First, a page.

Skip to main menu Skip to main content Skip to footer

Medical Retina And Uveitis

Medical Retina

Retina Anatomy Chart

The retina is a layer of cells that lines the back wall of the eyes and is responsible for detecting light, similar to the film in a camera. Many different diseases can affect the retina and result in vision loss. Common diseases affecting the retina include diabetes, hypertension, sickle cell disease, retinal vein or artery occlusion, age related macular degeneration, epiretinal membrane, macular hole, and retinal tears. Importantly, vision loss from retinal disease cannot be significantly improved with glasses or contact lenses, and requires different treatments for improvement.

Certain conditions require regular retinal exams to screen for early changes and prevent irreversible vision loss. Common screening exams include diabetic eye exams and screening for retinal toxicity for patients on hydroxychloroquine.

Common symptoms of retinal conditions include flashes of light in your vision, floaters, distortions, and sudden vision loss. Any of these symptoms warrant a prompt examination by an ophthalmologist. A clinic visit for a medical retina condition involves a comprehensive eye exam including a dilated eye exam. Specialized imaging or laboratory tests may be required to aid diagnosis and treatment. Treatment for retinal disease varies and often depends on the underlying cause. Medical retina treatment options include medicated eye drops, injections in or around the eye, and/or laser therapy, all with the goal of preserving or improving a patient’s vision.


Closeup of Uveitis in an Eye

Uveitis refers to inflammation within the eye and can be caused by many different conditions, including infections, autoimmune disease involving other organs, and autoimmune disease confined to the eye. Autoimmune disease refers to when the body’s own immune system begins to attack normal tissue or organs within the body. Uveitis can affect multiple structures within the eye and can present with a variety of symptoms, including but not limited to vision loss, ocular pain, light sensitivity, redness, tearing, flashes, and floaters. It can affect one or both eyes and range in duration from a single episode to a chronic condition requiring long term therapy. Importantly, if left untreated uveitis can result in permanent vision loss. Hence any diagnosis of uveitis should warrant prompt examination by an ophthalmologist.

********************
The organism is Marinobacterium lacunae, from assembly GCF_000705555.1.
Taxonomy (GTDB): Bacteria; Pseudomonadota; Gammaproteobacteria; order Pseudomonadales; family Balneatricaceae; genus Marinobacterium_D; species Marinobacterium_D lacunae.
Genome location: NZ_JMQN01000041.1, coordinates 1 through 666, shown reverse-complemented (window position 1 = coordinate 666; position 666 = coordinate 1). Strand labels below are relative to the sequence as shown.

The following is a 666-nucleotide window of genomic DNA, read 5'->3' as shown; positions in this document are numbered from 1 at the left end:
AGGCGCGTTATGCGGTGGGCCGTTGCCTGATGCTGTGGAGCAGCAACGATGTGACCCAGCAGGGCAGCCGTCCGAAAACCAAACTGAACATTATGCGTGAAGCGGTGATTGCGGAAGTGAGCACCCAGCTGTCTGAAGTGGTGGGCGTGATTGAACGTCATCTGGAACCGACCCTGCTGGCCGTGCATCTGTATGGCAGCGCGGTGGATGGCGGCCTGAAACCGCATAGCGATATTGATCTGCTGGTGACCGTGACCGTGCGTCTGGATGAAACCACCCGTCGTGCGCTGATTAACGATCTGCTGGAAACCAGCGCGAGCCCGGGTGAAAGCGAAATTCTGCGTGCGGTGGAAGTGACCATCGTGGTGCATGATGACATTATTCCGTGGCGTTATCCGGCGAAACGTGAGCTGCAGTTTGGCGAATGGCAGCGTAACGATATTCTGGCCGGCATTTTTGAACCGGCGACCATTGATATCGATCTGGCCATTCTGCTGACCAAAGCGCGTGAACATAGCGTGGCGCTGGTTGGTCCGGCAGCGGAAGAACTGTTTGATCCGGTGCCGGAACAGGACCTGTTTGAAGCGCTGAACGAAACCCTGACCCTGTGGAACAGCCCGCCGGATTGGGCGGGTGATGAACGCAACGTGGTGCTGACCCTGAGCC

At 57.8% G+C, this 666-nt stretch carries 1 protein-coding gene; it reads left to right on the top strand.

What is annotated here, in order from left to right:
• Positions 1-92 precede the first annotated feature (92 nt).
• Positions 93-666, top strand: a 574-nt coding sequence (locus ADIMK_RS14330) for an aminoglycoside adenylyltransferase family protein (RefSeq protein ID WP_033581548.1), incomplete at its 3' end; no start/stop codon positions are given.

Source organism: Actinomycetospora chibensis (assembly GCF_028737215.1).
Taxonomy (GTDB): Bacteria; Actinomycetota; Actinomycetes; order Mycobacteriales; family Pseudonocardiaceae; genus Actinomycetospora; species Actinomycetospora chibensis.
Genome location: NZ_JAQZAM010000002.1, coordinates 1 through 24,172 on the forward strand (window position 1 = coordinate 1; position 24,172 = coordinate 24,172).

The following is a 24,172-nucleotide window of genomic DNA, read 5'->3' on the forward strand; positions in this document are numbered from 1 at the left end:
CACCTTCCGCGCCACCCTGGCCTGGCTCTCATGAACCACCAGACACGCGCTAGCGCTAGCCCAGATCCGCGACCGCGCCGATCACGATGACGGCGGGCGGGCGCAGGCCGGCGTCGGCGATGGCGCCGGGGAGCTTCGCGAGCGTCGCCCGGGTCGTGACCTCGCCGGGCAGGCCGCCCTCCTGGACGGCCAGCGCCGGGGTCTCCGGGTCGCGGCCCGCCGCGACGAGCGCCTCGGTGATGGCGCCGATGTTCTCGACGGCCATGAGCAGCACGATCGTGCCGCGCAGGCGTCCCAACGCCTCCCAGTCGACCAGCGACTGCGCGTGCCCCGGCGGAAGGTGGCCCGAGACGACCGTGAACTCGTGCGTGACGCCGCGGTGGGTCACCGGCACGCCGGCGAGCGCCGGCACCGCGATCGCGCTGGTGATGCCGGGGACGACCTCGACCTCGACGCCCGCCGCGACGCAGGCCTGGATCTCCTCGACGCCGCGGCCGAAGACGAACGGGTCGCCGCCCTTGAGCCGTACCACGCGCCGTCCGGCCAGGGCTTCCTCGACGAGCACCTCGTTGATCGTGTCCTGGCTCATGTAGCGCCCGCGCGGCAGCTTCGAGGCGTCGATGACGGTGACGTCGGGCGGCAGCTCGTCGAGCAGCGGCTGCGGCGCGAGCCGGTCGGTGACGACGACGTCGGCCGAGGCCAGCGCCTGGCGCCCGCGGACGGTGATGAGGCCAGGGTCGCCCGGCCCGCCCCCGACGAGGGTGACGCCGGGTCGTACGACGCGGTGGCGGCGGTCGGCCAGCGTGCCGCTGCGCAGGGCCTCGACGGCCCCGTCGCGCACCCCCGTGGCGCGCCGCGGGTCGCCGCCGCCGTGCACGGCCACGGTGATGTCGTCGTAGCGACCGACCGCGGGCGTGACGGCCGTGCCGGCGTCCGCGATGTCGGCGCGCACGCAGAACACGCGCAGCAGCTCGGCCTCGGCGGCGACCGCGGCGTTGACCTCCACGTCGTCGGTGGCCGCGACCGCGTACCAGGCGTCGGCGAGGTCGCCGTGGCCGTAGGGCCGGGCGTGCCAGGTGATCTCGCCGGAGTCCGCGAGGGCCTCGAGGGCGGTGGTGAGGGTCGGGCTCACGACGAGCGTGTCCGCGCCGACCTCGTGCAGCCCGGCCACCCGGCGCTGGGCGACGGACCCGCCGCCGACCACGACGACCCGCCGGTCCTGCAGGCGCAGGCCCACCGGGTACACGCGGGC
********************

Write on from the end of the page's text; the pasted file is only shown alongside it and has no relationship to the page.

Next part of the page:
A clinic visit for uveitis requires a comprehensive history and eye exam including a dilated eye exam. Further specialized imaging or laboratory testing is sometimes required to determine the cause of the uveitis and guide treatment. Treatment for uveitis can range from medicated eye drops such as topical steroid eye drops to injections in/around the eye, pills taken by mouth or injections that suppress the immune system in order to protect the eye’s structures and preserve vision. In the case of an infection, medications such as antibiotics, antivirals or injections of medication into the eye may be required to preserve vision. 

Under the expert care of Dr. Sunil Bellurl, a board certified and fellowship trained medical retina and uveitis specialist, our practice is able to diagnose and treat any retinal inflammatory disease.

If you are experiencing changes consistent with uveitis or were diagnosed with uveitis, please visit us at the Washington Eye Institute for a full exam and consultation.

Medical Retina And Uveitis Doctors

Pay Online
Request Appointment
Refer a Patient